The IEP meeting can be likened to a game of chess. However, if you don’t know the rules of chess, how are you going to win? Some may think that meeting a child’s needs should not be compared to a game and this is true. However, because an IEP meeting is conducted by a very specific set of rules and regulations and is a process that can be quite predictable, the same strategic planning to win a chess game is needed to be an effective advocate. 

A skillful advocate, like a skillful chess player, knows when and how to make their next move, presenting specific facts and data in the file to strengthen their position. These kinds of skills can only be utilized if a parent educates themselves on IDEA and their state’s education code. In addition, if a parent doesn’t understand their own child’s disability and educational needs, how will you develop a plan with facts and data to support your requests? We must be as educated or even more informed than the team members about the objective realities of our child’s disability so we present our requests and concerns effectively in an IEP meeting. 

You may feel that the team should agree to your request about how the IEP should be written but unless you can offer practical advice about how and why they should be implemented and provided, you’ll most likely be met with conflict. In other words, your requests must be within the context of the law, offering facts and data to support why the team should agree. Don’t forget that IDEA does not require the school to maximize your child’s support and services. It only requires the school to ensure that your child is receiving educational benefits and progressing toward their goals.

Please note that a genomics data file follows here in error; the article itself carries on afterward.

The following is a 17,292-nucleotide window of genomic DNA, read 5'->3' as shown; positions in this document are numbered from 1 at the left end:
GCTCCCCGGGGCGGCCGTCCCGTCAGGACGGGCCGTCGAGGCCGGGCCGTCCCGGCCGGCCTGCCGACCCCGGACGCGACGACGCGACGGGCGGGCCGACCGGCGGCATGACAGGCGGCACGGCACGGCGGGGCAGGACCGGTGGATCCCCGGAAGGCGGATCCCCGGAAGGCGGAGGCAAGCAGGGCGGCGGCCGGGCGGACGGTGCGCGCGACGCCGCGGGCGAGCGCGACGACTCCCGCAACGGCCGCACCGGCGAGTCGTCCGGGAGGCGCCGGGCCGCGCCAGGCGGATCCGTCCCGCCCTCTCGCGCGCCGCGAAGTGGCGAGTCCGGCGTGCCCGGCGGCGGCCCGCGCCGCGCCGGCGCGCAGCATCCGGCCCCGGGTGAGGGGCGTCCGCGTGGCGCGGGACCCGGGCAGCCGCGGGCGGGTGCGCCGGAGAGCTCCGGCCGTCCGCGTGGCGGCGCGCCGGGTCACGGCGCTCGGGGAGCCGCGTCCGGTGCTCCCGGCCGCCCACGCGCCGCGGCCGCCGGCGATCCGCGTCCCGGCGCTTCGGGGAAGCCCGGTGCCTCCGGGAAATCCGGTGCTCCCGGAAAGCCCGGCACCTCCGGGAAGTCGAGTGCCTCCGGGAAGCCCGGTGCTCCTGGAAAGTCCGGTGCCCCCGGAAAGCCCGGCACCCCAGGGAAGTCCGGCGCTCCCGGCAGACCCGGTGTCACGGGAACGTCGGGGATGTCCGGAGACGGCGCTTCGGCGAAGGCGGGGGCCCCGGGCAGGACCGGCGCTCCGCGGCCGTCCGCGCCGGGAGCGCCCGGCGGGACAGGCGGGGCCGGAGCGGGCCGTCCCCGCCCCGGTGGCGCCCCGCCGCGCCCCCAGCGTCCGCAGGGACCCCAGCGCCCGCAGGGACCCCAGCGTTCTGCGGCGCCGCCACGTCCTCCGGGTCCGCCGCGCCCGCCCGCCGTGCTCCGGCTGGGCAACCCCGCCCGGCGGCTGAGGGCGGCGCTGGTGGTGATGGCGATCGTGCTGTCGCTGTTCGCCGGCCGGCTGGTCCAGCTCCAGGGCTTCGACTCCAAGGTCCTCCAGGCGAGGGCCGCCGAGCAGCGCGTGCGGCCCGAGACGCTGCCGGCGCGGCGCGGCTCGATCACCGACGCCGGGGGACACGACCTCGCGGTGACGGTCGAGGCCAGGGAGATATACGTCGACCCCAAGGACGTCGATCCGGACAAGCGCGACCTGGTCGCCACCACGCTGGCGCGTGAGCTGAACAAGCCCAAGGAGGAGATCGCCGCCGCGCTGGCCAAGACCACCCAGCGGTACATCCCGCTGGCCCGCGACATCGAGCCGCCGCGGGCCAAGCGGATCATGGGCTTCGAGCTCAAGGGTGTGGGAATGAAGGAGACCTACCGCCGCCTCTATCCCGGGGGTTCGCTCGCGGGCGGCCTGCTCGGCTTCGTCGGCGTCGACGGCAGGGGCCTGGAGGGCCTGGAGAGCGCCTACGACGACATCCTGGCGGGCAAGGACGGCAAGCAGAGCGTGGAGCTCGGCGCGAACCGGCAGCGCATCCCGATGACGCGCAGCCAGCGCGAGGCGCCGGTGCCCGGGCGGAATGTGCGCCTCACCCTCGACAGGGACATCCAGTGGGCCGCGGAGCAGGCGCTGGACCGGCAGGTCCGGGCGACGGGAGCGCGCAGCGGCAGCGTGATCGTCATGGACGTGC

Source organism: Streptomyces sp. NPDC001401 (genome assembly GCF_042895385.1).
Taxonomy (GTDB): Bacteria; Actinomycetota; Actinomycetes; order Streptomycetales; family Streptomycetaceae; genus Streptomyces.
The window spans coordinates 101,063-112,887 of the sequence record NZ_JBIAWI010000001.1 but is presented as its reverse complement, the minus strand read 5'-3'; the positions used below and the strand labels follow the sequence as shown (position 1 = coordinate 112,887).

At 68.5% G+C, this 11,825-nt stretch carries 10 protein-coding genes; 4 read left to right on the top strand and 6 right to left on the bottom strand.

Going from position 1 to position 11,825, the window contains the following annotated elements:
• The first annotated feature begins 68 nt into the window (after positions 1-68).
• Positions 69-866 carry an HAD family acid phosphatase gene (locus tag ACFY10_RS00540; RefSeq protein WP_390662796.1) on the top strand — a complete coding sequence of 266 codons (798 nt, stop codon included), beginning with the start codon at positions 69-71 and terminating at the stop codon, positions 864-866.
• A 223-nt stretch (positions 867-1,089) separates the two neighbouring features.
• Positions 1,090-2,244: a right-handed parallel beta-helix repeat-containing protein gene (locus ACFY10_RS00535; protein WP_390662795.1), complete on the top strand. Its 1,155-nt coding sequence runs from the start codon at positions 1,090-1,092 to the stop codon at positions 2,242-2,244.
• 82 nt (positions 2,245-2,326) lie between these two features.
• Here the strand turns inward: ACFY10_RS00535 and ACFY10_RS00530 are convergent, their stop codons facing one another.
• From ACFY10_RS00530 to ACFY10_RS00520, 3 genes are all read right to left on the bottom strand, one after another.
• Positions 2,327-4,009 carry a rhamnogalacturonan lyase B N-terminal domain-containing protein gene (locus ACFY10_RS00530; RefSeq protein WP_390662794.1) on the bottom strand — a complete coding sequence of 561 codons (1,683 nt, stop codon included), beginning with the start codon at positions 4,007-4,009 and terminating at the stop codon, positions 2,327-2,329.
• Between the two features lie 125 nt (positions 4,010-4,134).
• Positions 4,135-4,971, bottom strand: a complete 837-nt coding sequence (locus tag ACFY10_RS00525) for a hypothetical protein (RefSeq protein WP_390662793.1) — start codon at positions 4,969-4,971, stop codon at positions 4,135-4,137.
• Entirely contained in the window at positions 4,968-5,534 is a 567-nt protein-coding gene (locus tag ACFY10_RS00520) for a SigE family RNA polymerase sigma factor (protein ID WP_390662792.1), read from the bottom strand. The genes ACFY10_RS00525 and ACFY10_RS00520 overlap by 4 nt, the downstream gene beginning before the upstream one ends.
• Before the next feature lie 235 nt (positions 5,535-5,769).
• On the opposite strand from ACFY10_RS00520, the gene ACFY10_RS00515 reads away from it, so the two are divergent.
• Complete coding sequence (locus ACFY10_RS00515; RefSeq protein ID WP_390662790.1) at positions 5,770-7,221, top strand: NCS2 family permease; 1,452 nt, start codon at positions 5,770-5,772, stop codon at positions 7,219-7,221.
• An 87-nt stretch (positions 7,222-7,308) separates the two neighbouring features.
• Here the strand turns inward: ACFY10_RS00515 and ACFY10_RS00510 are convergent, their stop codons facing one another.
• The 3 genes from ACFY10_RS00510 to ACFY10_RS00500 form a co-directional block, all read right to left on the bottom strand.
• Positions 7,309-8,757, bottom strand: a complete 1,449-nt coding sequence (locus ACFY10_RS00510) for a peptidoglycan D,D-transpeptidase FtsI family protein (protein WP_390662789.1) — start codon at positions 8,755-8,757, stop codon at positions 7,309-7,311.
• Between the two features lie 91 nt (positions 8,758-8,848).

This is why it is important that you present a good argument to sell your solutions, i.e., increased services, additional goals, aide support, etc. When we want interventions for our children, we must make our proposal appealing to administrators, so they have data to support a decision in your favor. Your requests must be reasonable and supported by evidence.

Learn to be a negotiator by understanding what the team does during your child’s school day and how they do it. Then you can use that knowledge to advocate. Offer practical solutions about how to address problem areas.

It is harder to ignore the problem-finder if he or she is also the solution-giver. School personnel will ignore you unless you understand the realities of what they do during a school day and how services are provided and classes are facilitated.